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Tire and alignment discussion


Cueball1

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On 1/31/2024 at 9:13 AM, Croc said:

 

Set up for camber and toe-in spec is where I would expect them.  It is toe in and not toe out?  You don't mention caster or rake.  Some positive rake of 10-15mm is always good.  I expect you would have caster in the 5-6 degree range. 

 

Even so, I am not seeing anything there that looks to be driving substantial tramlining.

 

The tire size on the front is a flashing red light to me.  Given the R888 sidewalls are very much stronger (less flexible) than the sidewalls on the equivalent Avons (which are a lighter weight construction of carcass), I think you have created the convex profile that is likely causing your tramlining experience.  The R888s were designed for a much heavier car than a seven.  Much heavier than even the Avons were intended.  So they flex less.  The common way people got around that was to lower the tire pressures to absurdly low levels (think 14psi).  So while I run 18psi cold on  Avon ZZR/ZZS (which translates to 24-25psi when at ideal target hot temps), the R888 would need to go lower cold psi in order to make the sidewalls flex more and generate more heat into the tire.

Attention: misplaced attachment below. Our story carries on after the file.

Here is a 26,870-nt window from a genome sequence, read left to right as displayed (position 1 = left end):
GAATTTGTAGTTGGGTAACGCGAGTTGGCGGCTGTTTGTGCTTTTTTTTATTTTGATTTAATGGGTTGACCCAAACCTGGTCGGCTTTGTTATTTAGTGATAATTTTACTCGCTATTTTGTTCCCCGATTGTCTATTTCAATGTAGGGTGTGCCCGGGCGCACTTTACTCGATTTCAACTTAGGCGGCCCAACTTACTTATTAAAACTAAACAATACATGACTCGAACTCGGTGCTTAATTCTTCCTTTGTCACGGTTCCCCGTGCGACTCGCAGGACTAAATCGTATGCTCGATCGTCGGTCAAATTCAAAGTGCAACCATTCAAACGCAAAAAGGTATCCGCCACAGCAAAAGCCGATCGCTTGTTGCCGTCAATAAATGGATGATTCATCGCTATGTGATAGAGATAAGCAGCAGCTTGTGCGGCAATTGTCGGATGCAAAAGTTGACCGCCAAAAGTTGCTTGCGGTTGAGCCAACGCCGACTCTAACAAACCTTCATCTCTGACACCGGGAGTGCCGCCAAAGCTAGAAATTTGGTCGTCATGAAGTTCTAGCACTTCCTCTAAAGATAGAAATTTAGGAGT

These cars are sensitive to tire profile squareness and this is a function of adapting a modern saloon car tire onto a car less than half the weight of the regular saloon car.  We normally adjust for that by lowering the tire pressures.

 

If I were you I would run an experiment.   Drop tire pressures all round to 15psi and (carefully) see what that does to your tramlining.  Try again (carefully) at 12-13psi and compare results.  If my theory is right then you should see less tramlining as the car weight is flexing the sidewalls to get to a better profile cross section.  The concern I have at a 12 psi you can induce enough cornering force to rip the bead off the rim.  But as you are testing tramlining (i.e. a straight ahead feel) the risk of that happening should be minimal as you should not be cornering hard for this experiment.  This should give some feedback on whether a wheel width size change is needed or not.